Governor Gavin Newsom Signs AB 2188 Into Law

By now, you have probably heard of Assembly Bill 2188, which was passed on August 30, 2022, by the California legislature. Employers and employees have been eagerly waiting to see if the Bill will be signed into law. Finally, in September 2022, the Governor of California signed the Bill into law. AB 2188, which is an amendment to the Fair Employment and Housing Act, will become effective on January 1, 2024. AB 2188 prohibits employers in California from taking adverse employment actions, such as firing, against a worker because of the worker’s off-duty cannabis use. Apart from protecting employees, Bill 2188 also protects job applicants. From January 1, 2024, employers in California will not have the right to refuse to hire someone because of their off-duty use of marijuana. In general, Bill 2188 makes it illegal for California employees to discriminate against an employee or job applicant in hiring, firing, or any other term of employment because of the employee’s or applicant’s use of marijuana when off-duty and away from work.  

Prohibitions Contained in AB 2188

AB 2188 is the first law in California to provide workplace protections for recreational and medical marijuana users specifically. According to AB 2188, from January 1, 2024, California employers will not have the right to refuse to hire someone, fire an employee, or discriminate against a person in any term of employment for any of the following reasons:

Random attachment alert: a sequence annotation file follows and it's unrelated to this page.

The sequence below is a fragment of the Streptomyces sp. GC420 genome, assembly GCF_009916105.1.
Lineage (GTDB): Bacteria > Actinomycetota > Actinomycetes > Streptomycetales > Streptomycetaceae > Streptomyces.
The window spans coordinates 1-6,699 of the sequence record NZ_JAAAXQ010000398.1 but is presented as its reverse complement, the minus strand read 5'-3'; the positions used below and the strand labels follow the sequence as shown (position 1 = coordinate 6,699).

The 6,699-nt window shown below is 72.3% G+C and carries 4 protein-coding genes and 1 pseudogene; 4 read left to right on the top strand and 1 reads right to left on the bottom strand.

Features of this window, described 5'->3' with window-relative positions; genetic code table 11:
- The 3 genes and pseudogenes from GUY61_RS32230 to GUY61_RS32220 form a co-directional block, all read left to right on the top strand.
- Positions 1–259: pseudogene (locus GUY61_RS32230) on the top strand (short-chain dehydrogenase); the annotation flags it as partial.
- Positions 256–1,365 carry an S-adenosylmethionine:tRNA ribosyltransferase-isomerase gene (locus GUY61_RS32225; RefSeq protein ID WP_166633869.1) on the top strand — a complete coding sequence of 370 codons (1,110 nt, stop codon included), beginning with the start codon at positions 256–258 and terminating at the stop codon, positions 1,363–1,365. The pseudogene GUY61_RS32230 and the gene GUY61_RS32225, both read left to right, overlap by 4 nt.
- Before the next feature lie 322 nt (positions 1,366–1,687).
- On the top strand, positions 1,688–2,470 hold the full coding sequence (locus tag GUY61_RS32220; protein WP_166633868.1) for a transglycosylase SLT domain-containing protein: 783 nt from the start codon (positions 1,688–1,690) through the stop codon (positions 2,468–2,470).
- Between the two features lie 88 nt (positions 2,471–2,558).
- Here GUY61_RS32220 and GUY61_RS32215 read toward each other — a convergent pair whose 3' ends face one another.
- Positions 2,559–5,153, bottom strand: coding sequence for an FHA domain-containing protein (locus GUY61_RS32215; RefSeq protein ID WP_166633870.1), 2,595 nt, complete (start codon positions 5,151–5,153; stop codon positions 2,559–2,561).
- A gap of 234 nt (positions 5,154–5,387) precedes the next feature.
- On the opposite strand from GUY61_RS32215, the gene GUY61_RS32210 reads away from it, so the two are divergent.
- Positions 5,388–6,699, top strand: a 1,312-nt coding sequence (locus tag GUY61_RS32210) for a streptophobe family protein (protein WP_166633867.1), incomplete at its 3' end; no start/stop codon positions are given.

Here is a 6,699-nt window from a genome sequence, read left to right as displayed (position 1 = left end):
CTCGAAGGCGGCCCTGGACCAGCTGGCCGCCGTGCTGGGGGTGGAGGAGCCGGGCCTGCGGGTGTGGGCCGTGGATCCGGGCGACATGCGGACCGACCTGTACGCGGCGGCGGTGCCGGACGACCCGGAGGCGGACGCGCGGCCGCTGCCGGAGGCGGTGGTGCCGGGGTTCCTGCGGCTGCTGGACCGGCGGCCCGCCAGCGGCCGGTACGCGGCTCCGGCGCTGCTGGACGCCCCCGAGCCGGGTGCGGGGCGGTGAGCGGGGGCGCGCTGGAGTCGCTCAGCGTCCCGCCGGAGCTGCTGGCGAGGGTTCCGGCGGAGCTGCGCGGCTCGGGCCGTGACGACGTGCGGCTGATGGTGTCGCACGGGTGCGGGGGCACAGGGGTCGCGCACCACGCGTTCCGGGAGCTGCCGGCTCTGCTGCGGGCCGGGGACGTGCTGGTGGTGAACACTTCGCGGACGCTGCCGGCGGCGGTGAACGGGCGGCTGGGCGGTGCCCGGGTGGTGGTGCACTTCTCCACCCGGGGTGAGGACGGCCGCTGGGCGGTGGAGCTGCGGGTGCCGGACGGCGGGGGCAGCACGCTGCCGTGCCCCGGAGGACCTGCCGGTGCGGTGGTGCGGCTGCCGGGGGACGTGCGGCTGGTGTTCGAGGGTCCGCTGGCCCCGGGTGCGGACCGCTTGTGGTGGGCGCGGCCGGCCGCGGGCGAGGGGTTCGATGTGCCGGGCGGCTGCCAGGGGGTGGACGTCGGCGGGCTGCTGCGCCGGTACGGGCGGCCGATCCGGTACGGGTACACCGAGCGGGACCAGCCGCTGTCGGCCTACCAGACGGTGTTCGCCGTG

• Using marijuana for recreational or medical purposes while off the job and away from the workplace; or
  • Failing a drug screening mandated by an employer that shows non-psychoactive cannabis metabolites in them. 

Exemptions Under AB 2188

It is crucial to note that while AB 2188 contains the above-discussed prohibitions, some jobs are exempted under this law. AB 2188 exempts employees in the building and construction industry and employees and applicants in jobs that require a federal background investigation or clearance. The main reason why this law exempts these jobs is that marijuana is still considered illegal under federal law. 

Additionally, you should note that, even after January 1, 2024, employers in California will still have the right to limit on-the-job marijuana use and maintain drug-free workplaces. AB 2188 allows California employers to bar employees from being impaired by marijuana while on the job. It also allows employers to prohibit employees from possessing marijuana while on the job. This means that even after January 1, 2024, California employers will have the right to punish a worker for cannabis-related behavior if they can show that the worker was under the influence or in possession of cannabis while at work.

However, under the new law, employers will only be allowed to punish an employee who is presently under the influence. Employers will not be allowed to punish an employer who previously used marijuana. This means employers will have to reevaluate how they conduct screenings to ensure they can differentiate between these two types of employees. 

What if an Employer Violates AB 2188?

Suppose an employer fails to comply with AB 2188. In that case, an employee might have the right to bring forward a discrimination or retaliation claim and recover compensation for, among other damages, lost wages and emotional distress.

Talk to a California Employment Lawyer

If you have questions about California marijuana laws and how those laws may impact your employment, contact a qualified California employment lawyer near you.